By JOHN PERROTTO — Evan Longoria made sure to give credit to veteran teammate Eric Hinske after winning the American League Rookie of the Year award last season.
Longoria, the Tampa Bay Rays’ third baseman, expanded on what Hinske did to help him last season earlier in spring training. Hinske was a utility player for the Rays, who went from having the worst record in the American League in 2007 to winning the American League pennant in 2008.
Hinske will play the same utility role with the Pirates this season after being signed as a free agent.
“I’ll be forever grateful to ‘Ske,” Longoria said. “He really took me under his wing when I got called up from the minor leagues last year. He showed me how to prepare myself for games, both physically and mentally. He showed me what it takes to be a major-league player.
“He’s just a great, great guy. He didn’t have to do that, but he really cared about me as a player and a person. He was a special teammate.”
Longoria also credits Hinske for helping him become a rich man.
“He told me don’t pass up the chance to make your first fortune,” Longoria recalled with a smile. “I trust everything he says and I definitely took that advice.”
Thus, Longoria agreed to a six-year, $17.5-million contract last April despite having less than a month of service time in the major leagues. The deal could be worth up to $50 million for nine years if club options are picked up.
Hinske had been in the same situation after winning the AL Rookie of the Year as the Toronto Blue Jays’ third baseman in 2002. During spring training in 2003, he signed a five-year, $15-million contract.
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Catching on: Ronny Paulino, who went from starting catcher in 2007 to Class AAA Indianapolis in 2008 with the Pirates, finds himself getting a lot of playing time this spring with the Philadelphia Phillies.
Starting catcher Carlos Ruiz suffered a pinched nerve in his neck while playing for Panama in the World Baseball Classic and backup Chris Coste has been slowed by a strained hamstring. That has left Paulino and prospect Lou Marson seeing most of the action behind the plate.
The Pirates traded Paulino to the Phillies last December for catching prospect Jason Jaramillo. The Phillies have been impressed with Paulino this spring as he has shown a better work ethic than during his final two seasons with the Pirates, when his weight ballooned to as high as 290 pounds.
“He’s done fine,” Phillies Assistant General Manager Scott Proefrock said. “Competition is a wonderful thing. Obviously, he’s had some success in another organization, had a setback last year and now he’s got a chance to bounce back with us.”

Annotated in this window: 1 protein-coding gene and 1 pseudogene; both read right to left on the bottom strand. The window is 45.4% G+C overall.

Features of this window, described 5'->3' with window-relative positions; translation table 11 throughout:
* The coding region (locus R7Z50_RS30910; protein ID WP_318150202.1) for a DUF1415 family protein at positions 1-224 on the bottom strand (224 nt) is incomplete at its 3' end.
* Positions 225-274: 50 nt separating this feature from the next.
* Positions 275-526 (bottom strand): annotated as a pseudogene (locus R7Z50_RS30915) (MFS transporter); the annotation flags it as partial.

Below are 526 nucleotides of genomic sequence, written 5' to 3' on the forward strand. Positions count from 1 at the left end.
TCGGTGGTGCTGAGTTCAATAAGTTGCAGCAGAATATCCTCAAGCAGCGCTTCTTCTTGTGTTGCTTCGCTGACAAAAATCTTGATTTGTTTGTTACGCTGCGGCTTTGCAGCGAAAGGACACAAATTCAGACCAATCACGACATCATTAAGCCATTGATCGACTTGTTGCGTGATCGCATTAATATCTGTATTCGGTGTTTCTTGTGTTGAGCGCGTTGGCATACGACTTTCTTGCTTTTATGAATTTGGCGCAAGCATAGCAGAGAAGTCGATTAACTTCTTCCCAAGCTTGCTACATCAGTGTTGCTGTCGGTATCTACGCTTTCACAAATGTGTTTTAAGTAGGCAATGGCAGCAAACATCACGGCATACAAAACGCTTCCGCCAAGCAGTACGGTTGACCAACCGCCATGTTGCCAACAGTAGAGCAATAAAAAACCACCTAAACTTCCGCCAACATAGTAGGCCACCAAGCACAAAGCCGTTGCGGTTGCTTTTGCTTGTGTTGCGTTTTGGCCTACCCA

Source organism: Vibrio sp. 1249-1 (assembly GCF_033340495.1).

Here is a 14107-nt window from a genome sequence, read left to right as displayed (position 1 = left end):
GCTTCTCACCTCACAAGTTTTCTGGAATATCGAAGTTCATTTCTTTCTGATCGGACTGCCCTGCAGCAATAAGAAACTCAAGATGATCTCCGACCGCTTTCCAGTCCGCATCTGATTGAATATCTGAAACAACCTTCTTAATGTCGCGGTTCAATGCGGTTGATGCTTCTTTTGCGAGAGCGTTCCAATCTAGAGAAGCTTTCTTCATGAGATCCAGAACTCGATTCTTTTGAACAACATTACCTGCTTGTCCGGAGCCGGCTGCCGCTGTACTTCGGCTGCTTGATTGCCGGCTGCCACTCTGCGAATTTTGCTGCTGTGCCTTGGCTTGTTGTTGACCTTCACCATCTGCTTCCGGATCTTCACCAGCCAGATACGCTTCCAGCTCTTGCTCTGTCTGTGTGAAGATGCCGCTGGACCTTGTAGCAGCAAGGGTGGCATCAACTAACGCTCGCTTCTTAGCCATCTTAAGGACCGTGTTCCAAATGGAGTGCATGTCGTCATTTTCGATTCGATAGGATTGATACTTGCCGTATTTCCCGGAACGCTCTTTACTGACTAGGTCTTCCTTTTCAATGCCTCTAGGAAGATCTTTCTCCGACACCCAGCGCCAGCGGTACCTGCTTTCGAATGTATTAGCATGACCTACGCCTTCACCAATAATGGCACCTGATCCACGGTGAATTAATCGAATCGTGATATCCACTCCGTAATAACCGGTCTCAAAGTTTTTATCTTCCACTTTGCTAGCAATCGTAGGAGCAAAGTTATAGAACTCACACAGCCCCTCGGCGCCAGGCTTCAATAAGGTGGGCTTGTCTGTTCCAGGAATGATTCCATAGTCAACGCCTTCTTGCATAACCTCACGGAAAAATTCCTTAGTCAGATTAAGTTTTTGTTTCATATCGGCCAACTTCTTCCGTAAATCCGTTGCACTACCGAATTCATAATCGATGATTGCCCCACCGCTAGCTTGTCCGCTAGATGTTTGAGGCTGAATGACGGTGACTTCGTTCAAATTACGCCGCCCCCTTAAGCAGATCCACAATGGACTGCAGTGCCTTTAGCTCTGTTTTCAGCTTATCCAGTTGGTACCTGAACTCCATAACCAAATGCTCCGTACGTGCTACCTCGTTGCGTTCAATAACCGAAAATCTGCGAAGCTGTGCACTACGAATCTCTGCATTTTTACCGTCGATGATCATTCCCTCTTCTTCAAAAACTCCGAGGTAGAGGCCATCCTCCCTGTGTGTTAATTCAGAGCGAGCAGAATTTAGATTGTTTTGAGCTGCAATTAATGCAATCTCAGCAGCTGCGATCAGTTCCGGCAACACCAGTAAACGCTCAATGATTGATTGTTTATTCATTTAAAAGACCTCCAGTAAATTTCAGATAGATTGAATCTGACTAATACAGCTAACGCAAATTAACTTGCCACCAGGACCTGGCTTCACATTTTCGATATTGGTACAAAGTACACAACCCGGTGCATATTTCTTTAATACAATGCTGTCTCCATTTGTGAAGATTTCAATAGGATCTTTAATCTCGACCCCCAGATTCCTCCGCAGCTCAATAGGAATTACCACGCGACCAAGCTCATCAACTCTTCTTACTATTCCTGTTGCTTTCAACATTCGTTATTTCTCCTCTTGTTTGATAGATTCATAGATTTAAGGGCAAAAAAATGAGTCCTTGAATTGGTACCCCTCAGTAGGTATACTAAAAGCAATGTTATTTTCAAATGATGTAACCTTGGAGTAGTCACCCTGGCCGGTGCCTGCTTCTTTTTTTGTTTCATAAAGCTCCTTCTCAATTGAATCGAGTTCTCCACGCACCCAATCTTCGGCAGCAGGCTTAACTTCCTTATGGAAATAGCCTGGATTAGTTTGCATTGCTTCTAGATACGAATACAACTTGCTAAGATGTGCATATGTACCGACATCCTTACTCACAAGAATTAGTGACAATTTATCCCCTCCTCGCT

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Potential roadblock: Pirates right-hander Ian Snell almost saw his chance to pitch for Puerto Rico in the World Baseball Classic get scrubbed last month.
It turns out Snell is technically not of Puerto Rican heritage. It is his stepfather, Juan Davila, who is a native of Puerto Rico.
Initially, the WBC wanted to rule Snell ineligible to play for Puerto Rico. However, when Snell was able to provide paperwork that proved he was raised by Davila from the time he was 2 years old, WBC officials relented.
Snell went by the name Ian Oquendo for a while when he was pitching in the Pirates’ minor-league system in honor of his wife, who is also Puerto Rican. Now, he is considering going by Ian Davila-Snell in honor of his stepfather.
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Martin’s son dies: There was tragedy for a former Pirates player this past week as Al Martin’s 17-year-old son Brandon was found dead in a Scottsdale, Ariz., home on Monday morning. Police have not revealed the cause of death.
Brandon Martin was a senior at Chaparral High School, where he played wide receiver on the football team.
“It’s just a tragic situation,” Chaparral football coach Charlie Ragle told the Arizona Republic. “I hope that people understand he was a good kid. We all make mistakes. He was a kid you wanted to be around and have on your football team.”
Al Martin played for the Pirates from 1992-99 and Brandon was a fixture in the clubhouse at Three Rivers Stadium during those latter years.